[sdiy] MIDI Clock sync advice

Mikko Helin maohelin at gmail.com
Mon Mar 11 09:50:55 CET 2024


For each incoming MIDI clock calculate the 96-PPQN sync time (duration) -
divide the time difference by four, lets call it time96, and generate three
additional timer events which are time96 apart from each other. Increment
the global sequencer current time in that MIDI handler and the timer
(interrupt) handlers.


On Mon, Mar 11, 2024 at 7:01 AM Adam (synthDIY) <synthdiy at adambaby.com>
wrote:

>
>
> On 11 Mar 2024, at 11:39 am, Peter Pearson via Synth-diy <
> synth-diy at synth-diy.org> wrote:
>
> Wouldn't it just be easier to find an Atari ST and call it a day?
>
>
> Ha ha!
>
> or...
>
> just keep your sync info well away from everything else!
>
> e. g.  Before I started using Innerclock stuff, I sent "Tape Sync" or FSK
> to my Roland gear ( MC-50, R-8, MSQ-700, TR-909 and TR-707 all had the
> option) on a mono audio channel from the DAW.
> Worked well.
>
> A
>
>
> Innerclock Systems <https://www.innerclocksystems.com/>
> innerclocksystems.com <https://www.innerclocksystems.com/>
> [image: Main+Web+SS+Logo+A+Double+Cutout+Filter.jpeg]
> <https://www.innerclocksystems.com/> <https://www.innerclocksystems.com/>
>
>
>
>
>
>
>
>
>
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>
>
> On Sun, Mar 10, 2024 at 9:27 PM brianw <brianw at audiobanshee.com> wrote:
>
>> One thing I forgot to mention is that time stamps allow transport jitter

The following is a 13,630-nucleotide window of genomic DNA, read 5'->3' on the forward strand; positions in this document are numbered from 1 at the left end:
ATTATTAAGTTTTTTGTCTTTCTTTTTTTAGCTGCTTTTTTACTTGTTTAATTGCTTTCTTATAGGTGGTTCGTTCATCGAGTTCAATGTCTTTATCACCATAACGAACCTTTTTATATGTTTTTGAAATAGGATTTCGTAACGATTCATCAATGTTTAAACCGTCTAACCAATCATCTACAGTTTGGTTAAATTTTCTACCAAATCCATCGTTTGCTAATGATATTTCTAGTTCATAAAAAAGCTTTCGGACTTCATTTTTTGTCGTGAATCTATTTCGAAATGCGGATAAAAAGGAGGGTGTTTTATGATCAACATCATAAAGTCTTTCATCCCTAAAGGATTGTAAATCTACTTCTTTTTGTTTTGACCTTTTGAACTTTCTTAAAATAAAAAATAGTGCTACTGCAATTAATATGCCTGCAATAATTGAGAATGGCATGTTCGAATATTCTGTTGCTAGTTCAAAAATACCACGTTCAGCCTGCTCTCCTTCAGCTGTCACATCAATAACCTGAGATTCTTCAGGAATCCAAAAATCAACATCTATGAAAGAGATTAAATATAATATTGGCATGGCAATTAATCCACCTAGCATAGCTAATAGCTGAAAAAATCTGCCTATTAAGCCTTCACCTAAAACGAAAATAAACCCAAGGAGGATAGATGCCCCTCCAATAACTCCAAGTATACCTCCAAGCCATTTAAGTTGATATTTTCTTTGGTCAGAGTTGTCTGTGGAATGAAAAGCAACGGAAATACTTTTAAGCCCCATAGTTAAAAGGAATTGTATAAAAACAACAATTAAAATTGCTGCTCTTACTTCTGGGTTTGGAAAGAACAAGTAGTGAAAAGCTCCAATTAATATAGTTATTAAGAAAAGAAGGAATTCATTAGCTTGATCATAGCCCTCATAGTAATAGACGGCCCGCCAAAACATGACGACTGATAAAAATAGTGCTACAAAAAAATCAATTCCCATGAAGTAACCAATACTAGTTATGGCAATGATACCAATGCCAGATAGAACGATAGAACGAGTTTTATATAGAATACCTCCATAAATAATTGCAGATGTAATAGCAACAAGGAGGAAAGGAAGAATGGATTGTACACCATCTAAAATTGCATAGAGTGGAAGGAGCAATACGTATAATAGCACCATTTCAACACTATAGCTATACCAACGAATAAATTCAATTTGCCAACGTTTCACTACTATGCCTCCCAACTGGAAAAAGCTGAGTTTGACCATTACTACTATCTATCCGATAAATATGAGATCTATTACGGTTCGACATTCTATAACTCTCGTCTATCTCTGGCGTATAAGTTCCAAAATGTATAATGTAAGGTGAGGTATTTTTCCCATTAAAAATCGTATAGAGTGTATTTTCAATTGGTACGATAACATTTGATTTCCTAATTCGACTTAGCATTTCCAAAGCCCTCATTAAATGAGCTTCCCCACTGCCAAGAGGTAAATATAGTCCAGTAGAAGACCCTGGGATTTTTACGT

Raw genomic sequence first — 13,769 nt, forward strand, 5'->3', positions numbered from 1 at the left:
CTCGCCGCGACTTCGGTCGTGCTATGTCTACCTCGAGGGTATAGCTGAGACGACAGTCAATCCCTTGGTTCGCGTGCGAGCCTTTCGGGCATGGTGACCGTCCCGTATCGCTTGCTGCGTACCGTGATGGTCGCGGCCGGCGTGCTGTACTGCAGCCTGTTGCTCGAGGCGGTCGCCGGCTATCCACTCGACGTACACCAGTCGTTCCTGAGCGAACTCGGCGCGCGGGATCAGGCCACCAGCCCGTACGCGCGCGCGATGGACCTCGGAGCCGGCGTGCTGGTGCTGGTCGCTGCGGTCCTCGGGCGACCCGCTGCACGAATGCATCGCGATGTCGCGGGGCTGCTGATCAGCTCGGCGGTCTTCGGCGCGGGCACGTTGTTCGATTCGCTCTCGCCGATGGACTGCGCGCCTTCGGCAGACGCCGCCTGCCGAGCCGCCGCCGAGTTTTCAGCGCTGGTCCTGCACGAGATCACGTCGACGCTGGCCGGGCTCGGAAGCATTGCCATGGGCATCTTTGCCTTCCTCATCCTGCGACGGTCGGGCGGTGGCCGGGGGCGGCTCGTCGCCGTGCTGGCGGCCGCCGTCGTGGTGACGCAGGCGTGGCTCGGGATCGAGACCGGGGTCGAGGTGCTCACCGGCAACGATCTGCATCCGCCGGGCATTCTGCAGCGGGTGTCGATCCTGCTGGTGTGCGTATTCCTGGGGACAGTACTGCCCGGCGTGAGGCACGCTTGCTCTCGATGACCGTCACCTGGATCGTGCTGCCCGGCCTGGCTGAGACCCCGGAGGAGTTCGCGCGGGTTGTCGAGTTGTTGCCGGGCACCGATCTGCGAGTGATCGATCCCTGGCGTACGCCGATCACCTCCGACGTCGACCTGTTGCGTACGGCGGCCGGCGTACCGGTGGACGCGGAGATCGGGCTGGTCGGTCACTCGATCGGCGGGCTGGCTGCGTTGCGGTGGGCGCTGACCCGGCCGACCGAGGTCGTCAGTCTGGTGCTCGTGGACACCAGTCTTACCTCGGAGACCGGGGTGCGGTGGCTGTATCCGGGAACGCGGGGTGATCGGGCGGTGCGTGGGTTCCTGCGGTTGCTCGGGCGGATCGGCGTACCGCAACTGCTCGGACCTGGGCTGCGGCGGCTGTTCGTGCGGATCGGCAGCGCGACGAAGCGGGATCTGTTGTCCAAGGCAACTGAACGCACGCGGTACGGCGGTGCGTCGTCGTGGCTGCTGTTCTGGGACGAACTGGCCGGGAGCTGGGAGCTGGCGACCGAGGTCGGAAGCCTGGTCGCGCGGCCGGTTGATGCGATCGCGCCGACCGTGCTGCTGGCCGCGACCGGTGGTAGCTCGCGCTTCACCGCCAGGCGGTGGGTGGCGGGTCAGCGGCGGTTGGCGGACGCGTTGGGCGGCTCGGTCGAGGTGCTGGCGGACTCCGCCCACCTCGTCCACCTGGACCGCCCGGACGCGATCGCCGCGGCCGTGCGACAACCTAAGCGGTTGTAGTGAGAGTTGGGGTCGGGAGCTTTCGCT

>> to be corrected. So long as the time stamps themselves are not subject to
>> jitter, and the largest jitter delay is known, then the sequencer can force
>> a fixed latency between input and output. The accurate time stamps (if
>> available) can be used to schedule output MIDI at a fixed latency / delay.
>> That latency could be 5 ms, 10 ms, or maybe as high as 12 ms (depending
>> upon other latency in the signal path), but the musicians will
>> automatically adapt to reasonable latency after the jitter is corrected /
>> removed.
>>
>> This is where technology like CoreMIDI and MOTU's MTP are beneficial.
>> They're not available everywhere, though.
>>
>> Brian
>>
>>
>> On Mar 10, 2024, at 6:19 PM, brian wrote:
>> > On Mar 10, 2024, at 6:08 AM, Mike Bryant wrote:
>> >> High speed USB is 125uS, but in general the cheaper MCUs used in most
>> musical instruments still work on lower speed.  But in any case it's still
>> prone to an element of jitter which may or may not be a problem.  I'd love
>> to find a real drummer accurate to 1mS :-)
>> >
>> > Accurate and precise are two different aspects of timing measurement.
>> You can't just dismiss one or the other arbitrarily. That's true for all
>> scientific measurements.
>> >
>> > When it comes to music, we also have the human ability to correct for
>> latency, but not for jitter. So, an accurate drummer might be ahead or
>> behind the other musicians, based on where their kit is set up on stage,
>> but that timing error is constant if the drummer has a good "feel" - the
>> other musicians all subconsciously adapt to the latency.
>> >
>> > Acceptable latency is 10 ms to 12 ms in the studio. A band playing
>> together on a stage experiences delays of 5 ms to 10 ms due to the speed of
>> sound. But the feel of a drum beat requires timing down to some smaller
>> level to preserve the feel. If the snare is 5 ms behind, it sounds in the
>> 'groove.' 7 ms ahead and it has 'snap.' But if the hits are moving around
>> by a significant fraction of that, due to jitter, the 'feel' will not be
>> consistent. In an October 1987 article from Electronic Musician, Craig
>> Anderton quotes Larry Fast as saying that controlling the sound with
>> precision under a millisecond makes synthetic drum patterns sound more
>> realistic (human).
>> >
>> > That's not an exact figure - less than a millisecond - but it says to
>> me that we should probably aim for an order of magnitude better than what
>> people can hear, just to preserve the feel.
>>
>>
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